A video on YouTube celebrating last week’s murder of three Israelis in Tel Aviv as a “miracle” may be in breach of the law against encouraging terrorism, legal experts have told the JC.
In a sickening post, Abdel Bari Atwan (above) — an influential media figure known around the world — praised the gunman as a “martyr” and “hero” and said Israelis fleeing for their lives were “like mice”.
The shocking rant was posted on his YouTube channel, which has 750,000 subscribers.
The video was highlighted by media watchdog CAMERA Arabic, and was taken down after YouTube was contacted by the JC — but only after it had been up for four days and viewed half a million times.
Numerous other videos uploaded to channels with millions of subscribers also called Tel Aviv gunman Raad Hazem a “martyr”.
YouTube has been the target of furious criticism over its failure to moderate content, as exposed in a series of stories by the JC.
Last week, after pressure from this newspaper, the company removed videos for breaking its rules about incitement to violence and supporting terrorism. YouTube also recently cancelled the accounts hosting the speeches of two hate preachers.
But the latest revelations make a mockery of the commitment by the company to clamp down on hate speech.
Lord Carlile, the UK’s former independent review of anti-terror legislation, said: “Atwans’s statement, full of hysterical passion, is the warlike statement of a dangerous fanatic. Published in the UK, plainly it should be examined by the police for possible breach of section 1 of the Terrorism Act 2006.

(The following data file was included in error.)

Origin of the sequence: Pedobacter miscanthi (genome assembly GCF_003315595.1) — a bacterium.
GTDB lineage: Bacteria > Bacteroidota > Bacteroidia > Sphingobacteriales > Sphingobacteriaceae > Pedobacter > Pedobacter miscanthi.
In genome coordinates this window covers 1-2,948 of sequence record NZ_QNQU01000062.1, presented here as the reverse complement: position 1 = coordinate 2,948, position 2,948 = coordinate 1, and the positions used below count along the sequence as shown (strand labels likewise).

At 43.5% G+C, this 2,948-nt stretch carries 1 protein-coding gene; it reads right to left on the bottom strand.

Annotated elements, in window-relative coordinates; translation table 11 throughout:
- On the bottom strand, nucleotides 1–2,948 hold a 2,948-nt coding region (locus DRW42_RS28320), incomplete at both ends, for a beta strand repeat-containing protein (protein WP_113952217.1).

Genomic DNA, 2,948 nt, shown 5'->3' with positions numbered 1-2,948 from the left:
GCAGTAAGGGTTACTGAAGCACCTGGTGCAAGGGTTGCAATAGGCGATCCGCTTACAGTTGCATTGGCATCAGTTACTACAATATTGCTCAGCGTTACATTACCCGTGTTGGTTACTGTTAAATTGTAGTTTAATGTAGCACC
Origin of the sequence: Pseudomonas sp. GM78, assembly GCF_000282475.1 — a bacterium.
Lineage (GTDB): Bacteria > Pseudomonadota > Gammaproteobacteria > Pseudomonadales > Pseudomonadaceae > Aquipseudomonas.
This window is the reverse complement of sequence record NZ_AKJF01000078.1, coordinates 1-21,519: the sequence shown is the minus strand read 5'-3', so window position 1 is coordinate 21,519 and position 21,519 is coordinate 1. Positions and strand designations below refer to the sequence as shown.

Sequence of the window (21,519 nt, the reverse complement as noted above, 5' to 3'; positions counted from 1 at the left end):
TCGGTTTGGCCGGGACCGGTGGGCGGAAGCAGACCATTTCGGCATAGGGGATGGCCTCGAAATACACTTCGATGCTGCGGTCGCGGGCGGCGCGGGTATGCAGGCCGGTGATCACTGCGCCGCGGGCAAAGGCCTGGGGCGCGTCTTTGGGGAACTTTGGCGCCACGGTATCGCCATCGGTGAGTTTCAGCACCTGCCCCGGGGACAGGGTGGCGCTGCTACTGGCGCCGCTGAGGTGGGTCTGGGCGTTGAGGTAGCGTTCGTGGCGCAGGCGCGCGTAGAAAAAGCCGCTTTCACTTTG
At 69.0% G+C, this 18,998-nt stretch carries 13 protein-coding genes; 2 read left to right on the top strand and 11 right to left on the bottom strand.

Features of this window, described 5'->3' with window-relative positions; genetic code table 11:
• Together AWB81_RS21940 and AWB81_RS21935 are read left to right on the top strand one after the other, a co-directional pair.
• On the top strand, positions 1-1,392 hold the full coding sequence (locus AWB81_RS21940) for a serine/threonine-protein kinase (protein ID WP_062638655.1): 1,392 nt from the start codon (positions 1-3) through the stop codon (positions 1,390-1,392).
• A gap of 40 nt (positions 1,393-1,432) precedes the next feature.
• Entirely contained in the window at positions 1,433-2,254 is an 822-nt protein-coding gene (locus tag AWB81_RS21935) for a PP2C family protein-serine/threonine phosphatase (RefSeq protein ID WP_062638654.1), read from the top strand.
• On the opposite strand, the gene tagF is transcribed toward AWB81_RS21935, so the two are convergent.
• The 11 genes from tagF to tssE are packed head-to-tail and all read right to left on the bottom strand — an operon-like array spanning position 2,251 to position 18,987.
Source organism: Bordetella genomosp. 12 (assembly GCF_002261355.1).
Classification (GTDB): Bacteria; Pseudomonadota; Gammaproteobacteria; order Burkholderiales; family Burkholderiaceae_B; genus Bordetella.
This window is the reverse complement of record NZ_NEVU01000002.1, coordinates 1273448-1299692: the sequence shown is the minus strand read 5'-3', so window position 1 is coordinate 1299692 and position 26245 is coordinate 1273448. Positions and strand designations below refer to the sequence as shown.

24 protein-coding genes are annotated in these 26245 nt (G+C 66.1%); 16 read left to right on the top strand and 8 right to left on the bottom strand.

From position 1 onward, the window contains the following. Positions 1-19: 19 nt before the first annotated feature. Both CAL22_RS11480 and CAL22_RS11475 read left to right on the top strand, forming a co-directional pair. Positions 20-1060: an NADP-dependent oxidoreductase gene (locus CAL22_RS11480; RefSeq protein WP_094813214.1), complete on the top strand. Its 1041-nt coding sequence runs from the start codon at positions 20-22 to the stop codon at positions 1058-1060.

“Beyond shocking is that it appeared on YouTube. They must be required to ban such dangerous broadcasts, which encourage and apologise for terrorism.”
Mr Atwan is a British-Palestinian journalist who appears regularly on BBC News in English and Arabic, as well as on France 24. He shares his thoughts regularly on his YouTube channel.
In his Arabic-language post the day after the Tel Aviv attack, he compared Israelis to “mice”, saying those killed and wounded were “are all military, police or security”.
He claimed the terror attack was a response to the recent landmark Negev Summit held in Israel two weeks ago, calling the four Arab foreign ministers who attended “treacherous Arab normalisers” and “lackeys of the occupation”.
He called Palestinian Authority President Mahmoud Abbas’ condemnation of the terrorist attacks in Israel as an “outrage,” and instructed him to “just keep quiet”.
He raged: “The Palestinian people won’t have it. That’s the point of the latest operation in Tel Aviv by young Raad Hazem.
“He ‘invaded’ Tel Aviv, the occupation state’s first capital, using just one gun.
“Did you see the Israelis, how did they flee? By Allah, like mice. Horrified, don’t know where to go, because of one person, one Palestinian youth, can you imagine? This is hysteria. This is the enemy.
“Look at the miracle... his father is a security officer, he, the youth, takes a gun, goes to Tel Aviv and opens fire at settlers.
“Look, we will never accept, it is impossible that we accept, that they are civilians. Civilians, no way! They are all military, police or security. Well, when Bennett, who is Israeli PM, tells the settlers ‘get out your weapon and walk around in arms’ that’s it, you all are not civilians. Secondly, they are all soldiers in the Israeli military reserves. So we don’t buy the ‘civilians’ story, nor should the entire world buy it.”